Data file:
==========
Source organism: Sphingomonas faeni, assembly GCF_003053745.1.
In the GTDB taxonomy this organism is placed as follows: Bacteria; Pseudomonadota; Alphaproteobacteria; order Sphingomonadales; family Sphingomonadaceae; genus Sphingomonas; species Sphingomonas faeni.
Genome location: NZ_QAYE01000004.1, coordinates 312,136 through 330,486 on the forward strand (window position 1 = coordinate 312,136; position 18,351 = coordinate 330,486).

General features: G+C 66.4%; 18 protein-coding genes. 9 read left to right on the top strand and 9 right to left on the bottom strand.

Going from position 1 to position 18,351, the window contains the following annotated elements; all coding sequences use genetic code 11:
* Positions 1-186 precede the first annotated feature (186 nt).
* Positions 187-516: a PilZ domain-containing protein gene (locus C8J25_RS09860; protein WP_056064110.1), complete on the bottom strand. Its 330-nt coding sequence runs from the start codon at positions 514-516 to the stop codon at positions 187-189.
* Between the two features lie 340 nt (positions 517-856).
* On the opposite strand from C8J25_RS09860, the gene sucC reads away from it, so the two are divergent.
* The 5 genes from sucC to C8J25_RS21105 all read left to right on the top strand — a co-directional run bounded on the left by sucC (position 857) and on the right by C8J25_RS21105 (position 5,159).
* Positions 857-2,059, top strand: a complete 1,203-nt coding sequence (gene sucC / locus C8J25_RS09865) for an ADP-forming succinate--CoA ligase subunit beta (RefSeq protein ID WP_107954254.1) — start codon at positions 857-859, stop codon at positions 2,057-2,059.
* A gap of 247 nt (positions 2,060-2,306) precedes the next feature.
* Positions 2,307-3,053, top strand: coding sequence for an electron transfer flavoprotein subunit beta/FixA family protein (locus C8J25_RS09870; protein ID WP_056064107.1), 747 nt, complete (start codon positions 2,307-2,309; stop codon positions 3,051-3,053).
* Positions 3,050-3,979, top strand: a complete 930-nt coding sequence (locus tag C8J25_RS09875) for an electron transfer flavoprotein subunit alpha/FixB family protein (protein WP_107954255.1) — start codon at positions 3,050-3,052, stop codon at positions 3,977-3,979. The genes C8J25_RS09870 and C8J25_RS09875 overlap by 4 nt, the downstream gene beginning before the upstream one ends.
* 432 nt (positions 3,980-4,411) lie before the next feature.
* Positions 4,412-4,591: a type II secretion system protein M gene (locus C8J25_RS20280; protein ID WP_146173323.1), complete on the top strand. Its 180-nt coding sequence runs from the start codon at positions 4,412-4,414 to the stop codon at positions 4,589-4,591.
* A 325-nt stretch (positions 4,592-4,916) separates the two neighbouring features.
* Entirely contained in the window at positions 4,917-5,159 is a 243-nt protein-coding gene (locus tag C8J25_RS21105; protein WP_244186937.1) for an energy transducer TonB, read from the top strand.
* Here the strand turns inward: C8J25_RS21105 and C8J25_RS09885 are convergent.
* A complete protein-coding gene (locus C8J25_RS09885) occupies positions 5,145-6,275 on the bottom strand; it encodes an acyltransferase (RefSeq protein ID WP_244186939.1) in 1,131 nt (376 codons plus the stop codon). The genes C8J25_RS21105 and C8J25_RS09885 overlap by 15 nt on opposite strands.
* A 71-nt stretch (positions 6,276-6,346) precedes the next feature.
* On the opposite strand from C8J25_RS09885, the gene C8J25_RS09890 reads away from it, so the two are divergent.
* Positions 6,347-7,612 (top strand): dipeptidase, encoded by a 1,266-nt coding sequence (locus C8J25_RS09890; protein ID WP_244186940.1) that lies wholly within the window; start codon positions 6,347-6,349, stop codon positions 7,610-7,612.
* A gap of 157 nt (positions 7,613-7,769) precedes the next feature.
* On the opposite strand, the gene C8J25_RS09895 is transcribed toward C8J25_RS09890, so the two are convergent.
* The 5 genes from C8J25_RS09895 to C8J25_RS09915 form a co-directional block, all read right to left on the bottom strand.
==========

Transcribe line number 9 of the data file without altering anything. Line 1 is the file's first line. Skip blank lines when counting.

* On the opposite strand from C8J25_RS09860, the gene sucC reads away from it, so the two are divergent.